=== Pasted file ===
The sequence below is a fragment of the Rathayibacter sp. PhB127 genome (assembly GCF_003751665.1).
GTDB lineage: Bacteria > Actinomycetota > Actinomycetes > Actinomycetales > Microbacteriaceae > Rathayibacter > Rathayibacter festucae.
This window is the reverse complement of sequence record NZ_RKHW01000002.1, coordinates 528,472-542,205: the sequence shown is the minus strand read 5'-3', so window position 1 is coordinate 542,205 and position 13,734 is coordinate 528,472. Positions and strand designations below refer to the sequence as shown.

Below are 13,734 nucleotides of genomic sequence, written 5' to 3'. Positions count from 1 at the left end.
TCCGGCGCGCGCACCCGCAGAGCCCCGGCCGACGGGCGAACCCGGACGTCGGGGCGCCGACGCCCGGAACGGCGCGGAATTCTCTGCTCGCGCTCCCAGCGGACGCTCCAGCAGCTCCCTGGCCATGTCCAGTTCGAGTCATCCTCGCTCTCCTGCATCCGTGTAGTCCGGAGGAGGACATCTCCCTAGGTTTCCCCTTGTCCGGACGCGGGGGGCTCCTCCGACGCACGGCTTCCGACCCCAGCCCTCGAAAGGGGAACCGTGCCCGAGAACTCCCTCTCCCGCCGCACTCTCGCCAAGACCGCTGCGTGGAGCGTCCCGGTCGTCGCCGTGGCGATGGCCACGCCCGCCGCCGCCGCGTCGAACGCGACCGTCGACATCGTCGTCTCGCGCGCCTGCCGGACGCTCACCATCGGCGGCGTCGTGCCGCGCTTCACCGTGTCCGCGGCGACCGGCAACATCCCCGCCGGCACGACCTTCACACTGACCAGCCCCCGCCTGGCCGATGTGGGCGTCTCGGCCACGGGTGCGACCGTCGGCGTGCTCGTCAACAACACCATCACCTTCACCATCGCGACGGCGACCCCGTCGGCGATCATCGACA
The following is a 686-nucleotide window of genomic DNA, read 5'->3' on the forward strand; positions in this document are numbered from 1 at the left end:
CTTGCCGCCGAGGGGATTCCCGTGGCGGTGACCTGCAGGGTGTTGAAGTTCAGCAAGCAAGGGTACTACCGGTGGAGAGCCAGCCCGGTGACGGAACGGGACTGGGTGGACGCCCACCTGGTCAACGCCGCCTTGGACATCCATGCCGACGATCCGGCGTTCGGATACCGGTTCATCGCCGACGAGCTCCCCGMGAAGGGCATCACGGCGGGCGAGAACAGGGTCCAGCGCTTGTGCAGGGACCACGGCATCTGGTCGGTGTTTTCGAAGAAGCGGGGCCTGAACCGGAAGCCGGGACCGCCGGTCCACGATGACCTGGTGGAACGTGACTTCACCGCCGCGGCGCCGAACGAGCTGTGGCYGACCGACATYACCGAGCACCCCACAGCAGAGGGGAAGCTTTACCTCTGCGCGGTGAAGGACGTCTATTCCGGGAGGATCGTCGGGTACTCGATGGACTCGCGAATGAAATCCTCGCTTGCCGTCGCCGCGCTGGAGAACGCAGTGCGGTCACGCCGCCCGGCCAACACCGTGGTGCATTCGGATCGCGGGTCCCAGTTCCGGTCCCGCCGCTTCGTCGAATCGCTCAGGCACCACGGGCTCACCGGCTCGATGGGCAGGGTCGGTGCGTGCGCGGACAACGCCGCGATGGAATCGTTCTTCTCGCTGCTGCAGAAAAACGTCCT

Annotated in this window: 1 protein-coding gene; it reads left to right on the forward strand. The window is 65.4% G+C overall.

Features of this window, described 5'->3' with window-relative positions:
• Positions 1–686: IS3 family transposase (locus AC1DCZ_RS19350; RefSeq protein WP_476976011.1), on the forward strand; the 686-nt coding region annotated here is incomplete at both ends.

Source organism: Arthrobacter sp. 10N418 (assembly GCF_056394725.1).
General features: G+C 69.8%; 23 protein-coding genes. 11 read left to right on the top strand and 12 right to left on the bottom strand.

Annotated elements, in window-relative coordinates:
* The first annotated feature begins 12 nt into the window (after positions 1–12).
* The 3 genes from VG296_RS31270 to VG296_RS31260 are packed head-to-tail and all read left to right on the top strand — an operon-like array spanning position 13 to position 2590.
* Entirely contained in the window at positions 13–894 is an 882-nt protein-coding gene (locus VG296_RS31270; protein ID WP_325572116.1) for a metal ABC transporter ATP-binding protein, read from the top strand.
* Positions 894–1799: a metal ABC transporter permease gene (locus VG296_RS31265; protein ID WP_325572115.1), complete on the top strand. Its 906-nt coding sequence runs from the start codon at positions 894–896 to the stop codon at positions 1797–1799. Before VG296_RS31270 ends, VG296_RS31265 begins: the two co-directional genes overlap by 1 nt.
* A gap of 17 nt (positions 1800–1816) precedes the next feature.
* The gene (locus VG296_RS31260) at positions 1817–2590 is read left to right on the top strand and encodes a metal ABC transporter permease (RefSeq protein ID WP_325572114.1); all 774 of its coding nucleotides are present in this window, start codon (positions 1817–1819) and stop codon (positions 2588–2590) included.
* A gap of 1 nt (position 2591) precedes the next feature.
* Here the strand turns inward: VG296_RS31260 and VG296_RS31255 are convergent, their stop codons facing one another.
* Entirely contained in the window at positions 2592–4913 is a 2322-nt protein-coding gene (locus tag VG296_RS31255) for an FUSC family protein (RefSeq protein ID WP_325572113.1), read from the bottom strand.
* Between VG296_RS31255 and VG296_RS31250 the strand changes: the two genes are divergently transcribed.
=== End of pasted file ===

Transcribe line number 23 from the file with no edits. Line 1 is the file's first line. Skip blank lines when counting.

* Between VG296_RS31255 and VG296_RS31250 the strand changes: the two genes are divergently transcribed.